Zhelyu Zhelev Collection
Name of collection
- Fund no 1512 - Zhelev, Zhelyu Mitev (1935-2015)
Provenance and cultural activities
The archival fond of Zhelyu Zhelev (1935-2015) illustrates the life and the intellectual work and political activities one of the most notable Bulgarian dissidents, who after the end of communist rule also became an important political figure. The collection thus contains important documents for the study of the state socialism period, in particular on oppression and opposition, and for the study of the transition to democracy.
The collection contains documents, manuscripts, books, letters and other writings of Zhelyu Zhelev. It also contains documents related to his manifold intellectual and political pursuits, such as minutes of discussions, official correspondence, editorials, book and article reviews, etc. It reveals the development of Zhelyu Zhelev as a scholar (of philosophy) and as a politician – first as a dissident, then as president. At the same time, the collection holds valuable documents on the development of academic institutions in Bulgaria during state socialism.
Zhelev’s academic career is a good illustration of the limits of the hesitant liberalization of cultural life in the late 1950s/60s. As a young scholar Zhelev, who graduated from the Philosophical Faculty of Sofia University in 1958, was supported by professors of the faculty because of his original thinking. However, an article written in 1963 in which he disputed Lenin's ideas on philosophy was blocked from publication. Zhelev (at that time, 28 years of age) reacted by writing personally to party boss Todor Zhivkov. This initiated the state’s surveillance and censorship machinery; from that moment, the State Security Authorities would observe him. Zhelev’s academic dissertation was not accepted, and he was expelled from the Bulgarian Communist Party (BCP) in 1965. He was even deprived of his right to reside in Sofia, and with his wife Maria Zhelevi had to relocate to the village of Grozden in Burgas region (1966–72).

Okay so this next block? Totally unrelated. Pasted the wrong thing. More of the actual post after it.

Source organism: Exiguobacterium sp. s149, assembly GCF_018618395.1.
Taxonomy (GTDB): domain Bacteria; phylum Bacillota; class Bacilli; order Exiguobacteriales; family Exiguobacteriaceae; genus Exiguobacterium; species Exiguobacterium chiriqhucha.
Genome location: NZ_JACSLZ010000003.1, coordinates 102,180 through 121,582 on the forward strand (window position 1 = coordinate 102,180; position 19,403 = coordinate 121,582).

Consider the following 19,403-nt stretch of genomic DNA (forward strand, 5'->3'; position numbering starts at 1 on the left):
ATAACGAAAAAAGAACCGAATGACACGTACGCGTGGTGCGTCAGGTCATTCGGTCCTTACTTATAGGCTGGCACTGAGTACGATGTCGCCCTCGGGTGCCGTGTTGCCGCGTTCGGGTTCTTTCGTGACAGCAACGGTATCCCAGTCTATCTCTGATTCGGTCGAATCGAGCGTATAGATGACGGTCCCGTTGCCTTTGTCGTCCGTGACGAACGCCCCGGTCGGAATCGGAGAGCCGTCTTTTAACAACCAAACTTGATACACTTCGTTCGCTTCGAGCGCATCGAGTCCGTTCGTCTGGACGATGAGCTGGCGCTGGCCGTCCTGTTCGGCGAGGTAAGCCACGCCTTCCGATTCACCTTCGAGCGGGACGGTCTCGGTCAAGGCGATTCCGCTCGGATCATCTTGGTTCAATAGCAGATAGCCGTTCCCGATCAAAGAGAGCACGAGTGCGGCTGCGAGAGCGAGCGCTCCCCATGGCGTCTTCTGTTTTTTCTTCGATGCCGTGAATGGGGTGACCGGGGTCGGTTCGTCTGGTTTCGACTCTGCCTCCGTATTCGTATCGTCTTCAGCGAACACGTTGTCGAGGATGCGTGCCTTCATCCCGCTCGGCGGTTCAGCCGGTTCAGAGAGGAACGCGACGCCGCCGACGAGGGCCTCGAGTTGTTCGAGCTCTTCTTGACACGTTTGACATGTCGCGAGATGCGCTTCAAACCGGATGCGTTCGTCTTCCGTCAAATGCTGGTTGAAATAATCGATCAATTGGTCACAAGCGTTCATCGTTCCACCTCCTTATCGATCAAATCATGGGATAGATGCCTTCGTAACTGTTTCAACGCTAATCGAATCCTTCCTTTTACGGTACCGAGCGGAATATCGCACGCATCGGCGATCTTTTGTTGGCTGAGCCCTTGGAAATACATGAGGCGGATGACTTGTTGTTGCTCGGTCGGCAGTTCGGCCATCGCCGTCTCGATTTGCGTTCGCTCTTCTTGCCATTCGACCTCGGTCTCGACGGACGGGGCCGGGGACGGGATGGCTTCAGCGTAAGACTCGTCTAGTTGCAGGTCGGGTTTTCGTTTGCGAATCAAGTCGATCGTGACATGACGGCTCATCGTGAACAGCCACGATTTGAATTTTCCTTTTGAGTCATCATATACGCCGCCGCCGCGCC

The collection also reveals the ways how intellectuals who felt pressure by the authorities tried to maintain their creativity and autonomy. Zhelev, for example, managed to publish his central ideas and parts of his dissertation in Bulgaria and also abroad (Germany and Yugoslavia), which earned him recognition in philosophical circles. The collection also shows how the authorities tried to influence intellectuals by providing them with particular attractive positions, which went hand in hand with periodic disincentives if they dissented. Zhelev was allowed to return to Sofia in (1972). He was then allowed to defend his dissertation and began to work as a scholar at the Research Institute for Culture at the Committee for Culture.